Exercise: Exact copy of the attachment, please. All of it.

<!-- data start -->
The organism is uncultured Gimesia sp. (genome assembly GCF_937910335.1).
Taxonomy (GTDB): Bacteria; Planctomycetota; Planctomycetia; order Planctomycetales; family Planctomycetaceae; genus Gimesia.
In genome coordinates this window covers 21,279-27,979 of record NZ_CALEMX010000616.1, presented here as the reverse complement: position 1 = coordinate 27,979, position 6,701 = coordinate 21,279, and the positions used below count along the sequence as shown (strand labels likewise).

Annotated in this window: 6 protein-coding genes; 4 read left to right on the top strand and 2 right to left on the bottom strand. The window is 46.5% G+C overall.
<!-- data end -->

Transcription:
The organism is uncultured Gimesia sp. (genome assembly GCF_937910335.1).
Taxonomy (GTDB): Bacteria; Planctomycetota; Planctomycetia; order Planctomycetales; family Planctomycetaceae; genus Gimesia.
In genome coordinates this window covers 21,279-27,979 of record NZ_CALEMX010000616.1, presented here as the reverse complement: position 1 = coordinate 27,979, position 6,701 = coordinate 21,279, and the positions used below count along the sequence as shown (strand labels likewise).

Annotated in this window: 6 protein-coding genes; 4 read left to right on the top strand and 2 right to left on the bottom strand. The window is 46.5% G+C overall.